Saturday, 1 April 2017

Owl Wood Tales



Several years ago I began drawing and writing a journal all about Owl Wood.   I thought it would be fun to record some of the animals, flowers and birds which come to take up residence.
This is the map which I drew for my grandchildren, it needs updating, but it gives you a general idea of the place



This is the area shown to the top left-hand side of the map, by the log store.
The gazebo is attached to the hen house; we put it there
when we had to keep the hens in quarantine during the recent bird flu epidemic.

The birds have roamed free for a few weeks now but we
are reluctant to dismantle the gazebo, just in case.

The important part of the photograph is the row of pots and tubs around the stumps.
They contain young trees which will soon be planted in Owl Wood.

Rowans, Crab Apples, Wild Cherries and Silver Birch.
A  lovely selection, and they were all 
free!
Someone had wildly over estimated what they required
but 
very kindly donated them to Owl Wood.



The patches of violets are spreading nicely, 
and
the wild garlic is very happily spreading itself around.

Before long though, the cow parsley will hide almost everything from view
under
 a froth of white, which will reach a height of about five feet
in places.

We could lose the hens for days!



This is Owl Wood this morning.
The undergrowth is already almost at shoulder height for the hens.
They don't mind, it provides a handy wind-break for when they hunker down
for a gossip.

The owl box has new residents.
I saw them spring cleaning the place, this morning.
Jackdaws, 
again.

Where have all the Tawnies gone?

I haven't seen any signs of the hedgehogs yet
but I did see the bats flying around last night.
That is a sight which always makes me happy.

The wild plum trees are bursting into blossom
so 
I hope that means we'll have a good crop of plums from them this year.
They are a seasonal treat,  greatly anticipated and much enjoyed.



Rather like the wild garlic.
I gathered enough for a small baking session.
I made wild garlic scones,
a wild garlic and mushroom quiche
and wild garlic bread.
I won't bore you with them here,
I'll post them on my Parsonage Cottage Kitchen blog.





I like to keep an eye on things.

















Just as Owl Wood likes to keep an eye on us.





28 comments:

  1. Spring has sprung in Owl Wood. It looks beautiful there; a place I would love to visit. Just how big is Owl Wood?

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    1. Hello Deb, As you know, Owl Wood is a magical place. Officially the woodland covers just under an acre but, once inside, it expands to become boundless!

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    2. Magical, indeed. There is a woodlot here too, that becomes quite the draw for the grands and many adults I know. You a;ways expect a wolf to appear from behind a tree. I finally took a walk about yesterday as the snow is disappearing fast to scout it out for our up and coming egg-hunt.

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    3. Our other two grandsons are coming up from London next week- the highlight of the visit, in their eyes, is the egg hunt in Owl Wood. I hope your snow melts away in good time. Watch out for those wolves and bears!

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  2. What a Joy it is, to read this post!!!!!! It makes me happy, that you are there. Doing all these wonderful growing things. And be so appreciative of the land, which is around you. And being so careful in the care, of this land.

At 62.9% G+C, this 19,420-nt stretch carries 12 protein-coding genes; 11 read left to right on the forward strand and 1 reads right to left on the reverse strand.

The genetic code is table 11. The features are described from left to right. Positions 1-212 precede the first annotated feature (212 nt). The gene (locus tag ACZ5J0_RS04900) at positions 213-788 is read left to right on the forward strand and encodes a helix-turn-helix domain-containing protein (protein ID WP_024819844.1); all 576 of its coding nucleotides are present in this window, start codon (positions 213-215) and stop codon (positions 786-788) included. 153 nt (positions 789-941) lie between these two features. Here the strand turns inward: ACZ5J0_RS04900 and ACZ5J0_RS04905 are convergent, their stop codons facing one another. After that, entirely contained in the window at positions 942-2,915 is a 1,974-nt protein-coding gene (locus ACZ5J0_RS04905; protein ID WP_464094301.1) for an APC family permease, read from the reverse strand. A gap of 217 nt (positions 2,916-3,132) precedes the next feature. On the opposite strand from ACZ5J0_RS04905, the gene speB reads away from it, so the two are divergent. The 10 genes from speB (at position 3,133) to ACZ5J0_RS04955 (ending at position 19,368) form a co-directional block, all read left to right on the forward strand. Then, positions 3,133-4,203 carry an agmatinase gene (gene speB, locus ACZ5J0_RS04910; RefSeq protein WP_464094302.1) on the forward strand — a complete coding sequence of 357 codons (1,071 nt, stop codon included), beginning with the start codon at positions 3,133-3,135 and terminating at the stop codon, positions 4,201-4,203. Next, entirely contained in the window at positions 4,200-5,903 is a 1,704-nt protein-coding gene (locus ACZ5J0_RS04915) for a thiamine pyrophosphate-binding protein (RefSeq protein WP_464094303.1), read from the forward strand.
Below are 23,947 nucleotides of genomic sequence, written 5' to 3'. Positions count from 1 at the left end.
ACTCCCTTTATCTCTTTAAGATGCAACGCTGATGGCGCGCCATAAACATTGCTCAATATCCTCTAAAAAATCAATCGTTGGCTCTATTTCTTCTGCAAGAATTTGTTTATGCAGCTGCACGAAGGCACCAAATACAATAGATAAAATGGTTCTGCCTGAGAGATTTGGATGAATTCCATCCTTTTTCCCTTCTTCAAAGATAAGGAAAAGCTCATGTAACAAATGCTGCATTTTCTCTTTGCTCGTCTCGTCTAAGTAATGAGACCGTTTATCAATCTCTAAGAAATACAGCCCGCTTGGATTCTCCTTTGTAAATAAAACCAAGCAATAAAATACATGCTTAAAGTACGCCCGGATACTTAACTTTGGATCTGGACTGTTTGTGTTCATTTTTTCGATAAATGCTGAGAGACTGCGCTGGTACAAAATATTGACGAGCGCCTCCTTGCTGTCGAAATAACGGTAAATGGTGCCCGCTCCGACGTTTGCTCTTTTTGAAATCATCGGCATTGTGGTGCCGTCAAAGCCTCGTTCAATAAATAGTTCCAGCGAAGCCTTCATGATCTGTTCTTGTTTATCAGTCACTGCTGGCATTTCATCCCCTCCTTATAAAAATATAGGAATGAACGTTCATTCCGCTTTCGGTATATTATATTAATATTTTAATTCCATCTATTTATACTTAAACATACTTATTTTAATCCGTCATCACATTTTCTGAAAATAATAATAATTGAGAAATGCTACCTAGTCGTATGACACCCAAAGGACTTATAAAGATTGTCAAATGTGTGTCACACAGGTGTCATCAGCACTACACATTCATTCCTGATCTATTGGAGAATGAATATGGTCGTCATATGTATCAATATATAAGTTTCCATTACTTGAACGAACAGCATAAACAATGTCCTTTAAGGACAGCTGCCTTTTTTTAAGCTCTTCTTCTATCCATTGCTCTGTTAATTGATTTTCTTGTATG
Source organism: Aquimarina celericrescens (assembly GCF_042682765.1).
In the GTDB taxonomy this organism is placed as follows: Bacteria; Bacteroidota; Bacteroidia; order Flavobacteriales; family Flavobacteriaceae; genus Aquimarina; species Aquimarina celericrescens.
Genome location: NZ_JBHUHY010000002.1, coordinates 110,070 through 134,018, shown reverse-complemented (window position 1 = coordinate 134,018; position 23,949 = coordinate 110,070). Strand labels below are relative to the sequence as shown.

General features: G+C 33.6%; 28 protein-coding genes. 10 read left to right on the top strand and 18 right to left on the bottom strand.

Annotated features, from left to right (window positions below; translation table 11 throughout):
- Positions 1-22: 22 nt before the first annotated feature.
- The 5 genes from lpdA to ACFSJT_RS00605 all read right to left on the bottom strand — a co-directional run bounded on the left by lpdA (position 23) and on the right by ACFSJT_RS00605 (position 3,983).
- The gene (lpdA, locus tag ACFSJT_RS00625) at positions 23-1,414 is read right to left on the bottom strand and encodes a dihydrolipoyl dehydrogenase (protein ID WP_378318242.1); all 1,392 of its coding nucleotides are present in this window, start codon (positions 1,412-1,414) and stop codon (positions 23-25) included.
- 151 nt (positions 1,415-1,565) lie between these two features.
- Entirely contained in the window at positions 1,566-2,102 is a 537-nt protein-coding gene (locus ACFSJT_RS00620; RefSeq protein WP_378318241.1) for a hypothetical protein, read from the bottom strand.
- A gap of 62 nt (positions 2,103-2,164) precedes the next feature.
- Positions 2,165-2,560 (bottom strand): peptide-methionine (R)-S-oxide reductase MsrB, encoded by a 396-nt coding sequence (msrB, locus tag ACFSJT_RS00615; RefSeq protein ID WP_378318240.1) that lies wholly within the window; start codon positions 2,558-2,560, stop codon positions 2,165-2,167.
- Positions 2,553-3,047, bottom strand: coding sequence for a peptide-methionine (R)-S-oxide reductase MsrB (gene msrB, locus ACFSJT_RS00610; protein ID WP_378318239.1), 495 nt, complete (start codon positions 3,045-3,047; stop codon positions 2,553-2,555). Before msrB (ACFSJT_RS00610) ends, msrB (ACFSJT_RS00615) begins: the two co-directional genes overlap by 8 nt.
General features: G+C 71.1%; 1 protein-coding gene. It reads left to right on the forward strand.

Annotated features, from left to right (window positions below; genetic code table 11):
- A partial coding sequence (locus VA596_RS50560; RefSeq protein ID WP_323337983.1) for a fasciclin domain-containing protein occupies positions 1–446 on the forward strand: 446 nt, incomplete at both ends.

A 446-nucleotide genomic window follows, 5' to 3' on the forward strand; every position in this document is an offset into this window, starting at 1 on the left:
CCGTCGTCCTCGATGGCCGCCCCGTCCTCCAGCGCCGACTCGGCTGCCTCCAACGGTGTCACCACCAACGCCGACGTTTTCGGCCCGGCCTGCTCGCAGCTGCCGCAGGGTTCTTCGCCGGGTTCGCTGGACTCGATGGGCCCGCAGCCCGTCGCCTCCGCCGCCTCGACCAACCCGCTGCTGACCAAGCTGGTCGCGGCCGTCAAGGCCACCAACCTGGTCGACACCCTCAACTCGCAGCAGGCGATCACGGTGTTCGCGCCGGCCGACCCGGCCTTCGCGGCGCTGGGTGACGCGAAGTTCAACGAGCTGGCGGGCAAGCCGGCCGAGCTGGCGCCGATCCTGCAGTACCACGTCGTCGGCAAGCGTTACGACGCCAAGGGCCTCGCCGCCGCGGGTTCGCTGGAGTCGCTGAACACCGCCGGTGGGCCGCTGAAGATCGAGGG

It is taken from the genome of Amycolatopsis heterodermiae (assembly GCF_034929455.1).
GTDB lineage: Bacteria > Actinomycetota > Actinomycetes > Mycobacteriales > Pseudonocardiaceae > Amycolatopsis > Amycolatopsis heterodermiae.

YES!!! This post is a Joy!!!! Thank you for all you share here. I can visit the Owl Wood, in my mind.

    Oh violets!!! So lovely. When I see them, I know that spring is really here.

    Not yet, as we still have some snow cover. -sigh- And rain, rain, rain. I am getting tired of this in-between time. Yes-I-am! And there isn't a thing, I can do about it. -smile-

    So you can see how wonderful it is, for me, to visit your Owl Woods!

    Happy April hugs,
    Luna Crone

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    Replies
    1. Hello Luna, I am delighted that you have enjoyed it. That little woodland is really important to us and our grandchildren. We work hard to maintain it and to enhance it wherever appropriate. Some of the heavier work is just beginning to get a little too heavy for our old backs but we'll keep soldiering on as long as we can, then perhaps the grandchildren will lend a hand!
      This spring has been a wonderful one for primroses and violets, they are spreading like crazy, which is rather wonderful.
      I hope the snow and the rain melt away, the sun comes out and spring flowers can bloom around you. They delight the eyes and lift the spirit after a long winter. Mother Nature is a marvel!
      When I have drawn an updated map of the little woodland I'll post it on the blog.
      Happy April, Luna.

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  3. How lovely to have such an abundance of Nature right on your doorstep, and I love those violets! Yes, Spring really is here now ... the daffs in Torbay are almost over, soon it will be bluebell time ...
    I've never tried wild garlic, perhaps that is something I might add to our diet. Do you add it to soups, or eat it raw in salads?
    Margaret P
    www.margaretpowling.com

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    1. Hello Margaret, Wild garlic has a much milder flavour than the regular garlic. We like it chopped and sprinkled on soups, it can also be put into pesto, I use it in my baking and also in omelettes, there are lots of ways of using it. All parts of the plant are edible, the bulb, leaves and flowers. I only use the leaves, I don't pull up the whole plant because I want it to spread as much as possible.